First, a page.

In geometry, a square is a regular quadrilateral, which means that it has four equal sides and four equal angles (90-degree angles, or (100-gradian angles or right angles).[1] It can also be defined as a rectangle in which two adjacent sides have equal length
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Arithmetic
Arithmetic
Arithmetic
(from the Greek ἀριθμός arithmos, "number") is a branch of mathematics that consists of the study of numbers, especially the properties of the traditional operations on them—addition, subtraction, multiplication and division. Arithmetic is an elementary part of number theory, and number theory is considered to be one of the top-level divisions of modern mathematics, along with algebra, geometry, and analysis
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Centimetre
A centimetre (international spelling as used by the International Bureau of Weights and Measures; symbol cm) or centimeter (American spelling) is a unit of length in the metric system, equal to one hundredth of a metre, centi being the SI prefix
SI prefix
for a factor of 1/100.[1] The centimetre was the base unit of length in the now deprecated centimetre–gram–second (CGS) system of units. Though for many physical quantities, SI prefixes for factors of 103—like milli- and kilo-—are often preferred by technicians, the centimetre remains a practical unit of length for many everyday measurements
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Gill (unit)
The gill (pronounced[1] /ˈdʒɪl/ ( listen)) or teacup is a unit of measurement for volume equal to a quarter of a pint.[2] It is no longer in common use, except in regard to the volume of alcoholic spirits measures.In imperial units1 imperial gill ≡ 5 imperial fluid ounces≡ ​1⁄32 imperial gallon≡ ​1⁄4 imperial pint≡ 142.0653125 ml[3]≈ 142 ml≈ 1.2 US gillsIn United States customary units1 US gill ≡ 4 US fl oz≡ ​1⁄32 US gallon≡ ​1⁄4 US pint≡ ​1⁄2 US cup≡ 8 tablespoons≡ 24 teaspoons≡ 32 US fluid drams≡ 7​7⁄32 in3≡ 118.29411825 ml[4]≈ 118 ml≈ ​5⁄6 imperial gillsIn Great Britain, the standard single measure of spirits in a pub was ​1⁄6 gill (23.7 ml) in England, and ​1⁄5 gill (28.4 ml) in Scotland; after metrication th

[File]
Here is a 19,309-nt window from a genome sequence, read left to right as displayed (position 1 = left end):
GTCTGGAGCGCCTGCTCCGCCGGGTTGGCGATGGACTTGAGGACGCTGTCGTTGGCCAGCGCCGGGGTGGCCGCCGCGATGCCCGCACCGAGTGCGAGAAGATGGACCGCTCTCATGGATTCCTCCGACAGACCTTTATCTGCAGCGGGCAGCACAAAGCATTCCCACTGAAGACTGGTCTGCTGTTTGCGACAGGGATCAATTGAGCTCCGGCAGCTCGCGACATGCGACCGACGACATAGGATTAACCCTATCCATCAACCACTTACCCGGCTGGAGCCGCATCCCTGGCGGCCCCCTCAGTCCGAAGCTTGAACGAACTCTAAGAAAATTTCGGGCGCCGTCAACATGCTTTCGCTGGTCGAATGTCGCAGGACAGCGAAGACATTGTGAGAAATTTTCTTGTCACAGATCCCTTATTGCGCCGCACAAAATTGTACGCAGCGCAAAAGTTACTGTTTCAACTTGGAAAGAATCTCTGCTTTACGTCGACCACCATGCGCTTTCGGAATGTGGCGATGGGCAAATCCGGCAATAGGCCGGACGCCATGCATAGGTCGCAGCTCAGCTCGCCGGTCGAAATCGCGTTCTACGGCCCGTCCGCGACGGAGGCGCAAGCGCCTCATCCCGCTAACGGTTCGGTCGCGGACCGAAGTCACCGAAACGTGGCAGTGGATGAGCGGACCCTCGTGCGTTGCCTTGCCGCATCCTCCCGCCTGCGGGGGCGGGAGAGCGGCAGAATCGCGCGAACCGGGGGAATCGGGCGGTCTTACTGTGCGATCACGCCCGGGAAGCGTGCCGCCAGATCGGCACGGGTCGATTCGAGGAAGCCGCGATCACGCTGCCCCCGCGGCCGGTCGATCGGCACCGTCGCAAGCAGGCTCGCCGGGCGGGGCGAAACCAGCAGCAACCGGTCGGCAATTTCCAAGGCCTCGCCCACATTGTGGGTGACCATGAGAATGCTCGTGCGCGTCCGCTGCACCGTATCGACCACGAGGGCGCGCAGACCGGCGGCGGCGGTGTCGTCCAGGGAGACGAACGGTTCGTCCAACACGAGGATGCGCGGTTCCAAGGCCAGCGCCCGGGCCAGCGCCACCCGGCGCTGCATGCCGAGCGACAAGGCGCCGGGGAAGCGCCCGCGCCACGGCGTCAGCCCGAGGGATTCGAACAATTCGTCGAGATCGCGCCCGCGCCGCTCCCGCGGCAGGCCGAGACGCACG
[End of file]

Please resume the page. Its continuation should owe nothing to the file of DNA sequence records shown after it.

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Plasma (physics)
Plasma (from Ancient Greek
Ancient Greek
πλάσμα​, meaning 'moldable substance'[1]) is one of the four fundamental states of matter, and was first described by chemist Irving Langmuir[2] in the 1920s.[3]. Unlike the other three states, solid, liquid, and gas, plasma does not exist freely on the Earth's surface under normal conditions
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Teaspoon
A teaspoon is an item of cutlery, a measuring instrument, of approximately 5ml, or a unit of measurement of volume (usually abbreviated tsp.).[1][2]Contents1 Cutlery 2 Measure of volume2.1 History 2.2 United States customary teaspoon 2.3 Metric teaspoon 2.4 Alternative definitions3 See also 4 References 5 External linksCutlery[edit]A cup of coffee with coffee spoonA teaspoon is a small spoon suitable for stirring and sipping the contents of a cup of tea or coffee, or adding a portion of loose sugar to it. These spoons have heads more or less oval in shape. Teaspoons are a common part of a place setting. Teaspoons with longer handles, such as iced tea spoons, are commonly used also for ice cream desserts or floats. Similar spoons include the tablespoon and the dessert spoon, the latter intermediate in size between a teaspoon and a tablespoon, used in eating dessert and sometimes soup or cereals